Do you remember the days pre-kids, when you could go out as often as you like and stay out as long as you like? Well, forget them. Those days are gone. Eating out, with or without kids, just isn’t the same nowadays. This photo was from Nathan’s 28th birthday, when his face was slightly rounder and our lives were freer. It wouldn’t last. Happily, most of the other people in that photo also have kids now. But there is hope…and I’m gonna lay it out for you.
This post should really be called “Eating out without kids when you have a super-clingy baby”. When Roo was a baby, he would happily be left with anyone as long as they were wielding his bedtime bottle and dummy. So, we could skip off to dinner without a care in the world. Eva, however, is a different baby. She’s the archetypal product of not-entirely-intentional Attachment Parenting and her preferred method of sleeping in the evening is with a boob in her mouth. Sadly, not all babysitters offer this service.
But we have recently managed to have TWO! Meals out without her, wouldya believe? The first was at a Thai place around the corner while the children were babysat by two of their Godparents. The second time was in Winchester, when all four Grandparents took the mission on. Both times were relative successes, but there are still glitches. Here’s what we’ve learned so far:
1) Take cash. It’s essential for a quick getaway if you’re in a big group. You can just leave it with someone trustworthy and run.
2) Keep an eye on your phone. Most babysitters will hold off contacting you if possible, but they may have a question that can easily be answered, like “Where’s the biscuit tin/valium/key to the drinks cabinet?”. If you’re concerned about how the baby’s doing, send a text. Prob best not to call in case they’ve just got the little beggar off to sleep.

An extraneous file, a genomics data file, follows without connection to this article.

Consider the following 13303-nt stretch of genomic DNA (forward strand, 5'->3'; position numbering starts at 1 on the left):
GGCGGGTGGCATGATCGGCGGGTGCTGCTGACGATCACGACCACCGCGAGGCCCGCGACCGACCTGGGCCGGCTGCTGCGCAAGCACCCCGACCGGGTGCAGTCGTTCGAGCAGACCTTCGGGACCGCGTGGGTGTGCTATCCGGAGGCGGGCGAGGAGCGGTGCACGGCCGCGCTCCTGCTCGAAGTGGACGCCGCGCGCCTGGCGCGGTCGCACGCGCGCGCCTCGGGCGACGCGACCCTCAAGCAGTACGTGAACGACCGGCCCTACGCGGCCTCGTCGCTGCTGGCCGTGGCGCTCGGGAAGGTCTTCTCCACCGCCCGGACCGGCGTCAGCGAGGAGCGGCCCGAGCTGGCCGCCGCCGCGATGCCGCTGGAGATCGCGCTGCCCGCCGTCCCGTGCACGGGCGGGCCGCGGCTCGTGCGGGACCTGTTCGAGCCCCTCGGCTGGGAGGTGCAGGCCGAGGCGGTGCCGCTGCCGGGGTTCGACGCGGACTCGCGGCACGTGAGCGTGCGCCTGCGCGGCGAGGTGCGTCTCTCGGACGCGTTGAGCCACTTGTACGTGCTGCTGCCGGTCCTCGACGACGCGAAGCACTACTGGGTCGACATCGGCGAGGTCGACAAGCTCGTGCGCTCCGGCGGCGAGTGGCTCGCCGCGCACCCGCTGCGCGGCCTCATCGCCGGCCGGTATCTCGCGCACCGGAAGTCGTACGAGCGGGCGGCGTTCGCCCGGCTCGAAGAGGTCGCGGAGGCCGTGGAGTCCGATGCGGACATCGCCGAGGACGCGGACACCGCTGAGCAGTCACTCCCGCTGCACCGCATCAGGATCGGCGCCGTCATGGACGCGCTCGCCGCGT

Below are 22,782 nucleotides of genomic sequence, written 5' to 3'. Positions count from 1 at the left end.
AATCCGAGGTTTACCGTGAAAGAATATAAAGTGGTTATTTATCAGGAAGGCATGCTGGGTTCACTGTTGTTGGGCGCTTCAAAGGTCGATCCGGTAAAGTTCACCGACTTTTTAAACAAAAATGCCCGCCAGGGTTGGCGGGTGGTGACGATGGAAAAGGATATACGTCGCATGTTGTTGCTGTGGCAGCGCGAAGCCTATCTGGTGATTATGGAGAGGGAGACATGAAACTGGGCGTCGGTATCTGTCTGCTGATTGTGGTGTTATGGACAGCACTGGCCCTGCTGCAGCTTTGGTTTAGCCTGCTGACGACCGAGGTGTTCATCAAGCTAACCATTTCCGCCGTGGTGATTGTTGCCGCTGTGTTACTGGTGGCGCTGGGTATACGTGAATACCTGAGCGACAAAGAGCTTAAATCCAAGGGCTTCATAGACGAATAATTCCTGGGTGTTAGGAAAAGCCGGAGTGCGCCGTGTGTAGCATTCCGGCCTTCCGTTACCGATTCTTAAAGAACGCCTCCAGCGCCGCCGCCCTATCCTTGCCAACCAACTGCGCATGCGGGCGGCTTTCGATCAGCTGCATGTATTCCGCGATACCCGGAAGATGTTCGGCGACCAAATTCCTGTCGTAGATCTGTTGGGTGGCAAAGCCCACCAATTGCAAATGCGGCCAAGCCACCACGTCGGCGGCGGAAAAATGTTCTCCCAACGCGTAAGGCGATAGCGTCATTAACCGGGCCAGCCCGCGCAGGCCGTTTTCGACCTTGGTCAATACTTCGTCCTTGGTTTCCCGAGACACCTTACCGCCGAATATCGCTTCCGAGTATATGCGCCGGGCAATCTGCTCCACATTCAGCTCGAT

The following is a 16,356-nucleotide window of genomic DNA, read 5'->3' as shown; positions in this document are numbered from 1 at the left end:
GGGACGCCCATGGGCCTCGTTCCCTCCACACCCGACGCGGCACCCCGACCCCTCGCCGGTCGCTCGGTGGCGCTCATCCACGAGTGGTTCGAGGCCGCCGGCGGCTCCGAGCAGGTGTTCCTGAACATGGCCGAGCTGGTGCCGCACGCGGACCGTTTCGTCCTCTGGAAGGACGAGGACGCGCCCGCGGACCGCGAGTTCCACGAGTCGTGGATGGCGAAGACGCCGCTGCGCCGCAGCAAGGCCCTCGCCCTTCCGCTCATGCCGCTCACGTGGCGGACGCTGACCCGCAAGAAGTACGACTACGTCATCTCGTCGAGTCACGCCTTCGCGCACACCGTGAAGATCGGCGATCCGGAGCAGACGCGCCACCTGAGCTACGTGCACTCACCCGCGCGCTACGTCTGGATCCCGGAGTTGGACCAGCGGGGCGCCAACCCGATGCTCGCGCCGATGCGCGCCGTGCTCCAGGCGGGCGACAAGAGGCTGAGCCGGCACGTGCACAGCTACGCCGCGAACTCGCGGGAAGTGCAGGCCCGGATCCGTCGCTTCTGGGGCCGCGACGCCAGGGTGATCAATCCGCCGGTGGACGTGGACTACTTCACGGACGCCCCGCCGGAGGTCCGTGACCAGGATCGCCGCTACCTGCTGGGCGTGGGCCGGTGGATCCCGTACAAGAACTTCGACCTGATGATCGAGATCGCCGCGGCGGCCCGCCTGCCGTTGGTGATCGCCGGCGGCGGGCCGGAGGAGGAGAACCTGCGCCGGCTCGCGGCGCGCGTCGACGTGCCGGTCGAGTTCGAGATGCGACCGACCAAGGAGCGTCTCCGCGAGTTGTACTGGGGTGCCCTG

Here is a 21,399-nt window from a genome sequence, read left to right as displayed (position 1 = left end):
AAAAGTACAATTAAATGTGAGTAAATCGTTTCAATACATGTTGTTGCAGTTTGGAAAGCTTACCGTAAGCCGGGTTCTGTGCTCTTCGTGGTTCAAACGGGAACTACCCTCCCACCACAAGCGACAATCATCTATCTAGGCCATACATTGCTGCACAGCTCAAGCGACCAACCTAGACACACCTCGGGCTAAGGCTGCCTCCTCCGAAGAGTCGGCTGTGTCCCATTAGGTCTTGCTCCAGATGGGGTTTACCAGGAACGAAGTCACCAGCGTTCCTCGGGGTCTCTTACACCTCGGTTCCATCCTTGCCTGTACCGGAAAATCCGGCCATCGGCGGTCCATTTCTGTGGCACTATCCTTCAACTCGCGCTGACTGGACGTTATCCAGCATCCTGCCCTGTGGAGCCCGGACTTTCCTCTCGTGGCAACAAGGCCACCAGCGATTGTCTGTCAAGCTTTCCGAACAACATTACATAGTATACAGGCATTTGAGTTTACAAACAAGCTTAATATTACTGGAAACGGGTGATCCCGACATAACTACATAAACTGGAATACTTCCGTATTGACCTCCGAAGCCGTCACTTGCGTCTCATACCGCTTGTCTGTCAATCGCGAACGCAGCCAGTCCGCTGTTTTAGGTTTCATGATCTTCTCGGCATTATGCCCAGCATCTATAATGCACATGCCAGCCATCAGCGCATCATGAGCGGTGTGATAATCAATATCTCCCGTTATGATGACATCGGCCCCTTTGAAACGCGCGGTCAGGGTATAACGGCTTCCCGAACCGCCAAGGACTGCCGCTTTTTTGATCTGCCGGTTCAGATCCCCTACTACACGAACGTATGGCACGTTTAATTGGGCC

3) Know how much you owe. Again, essential if you get The Call and have to leave in a hurry. When we went out on Saturday, I worked out the total from the menu before we even ordered (we had enough time…it took blimmin’ ages to order). Whack some service on top, allow for an extra drink or two and I knew we had enough cash to cover it. I know it’s uncouth to get a calculator out and work out your share when you’re on a date. But when it’s a birthday meal for 34, it’s kinda essential.
So, there you go. On Saturday Eva lasted 2 and a half hours before we got The Call. Thanks to the super-slow service, we were still only halfway through mains but at least we’d had some food in peace. We gave our money to a trusty friend, my leftover rice to a less trusty friend, made our excuses and left. On our way out, we say bye to K&A, joint mamas to toddler twins. If anyone knows about The Call, it’s a mother of toddler twins. They understood.
We raced home (I was driving. And I drive fast) and Eva stopped crying the second I took her. There was nothing wrong except the absence of Mumma. She may have called us home early, but I think we won that round.
And you can win too. Just try it…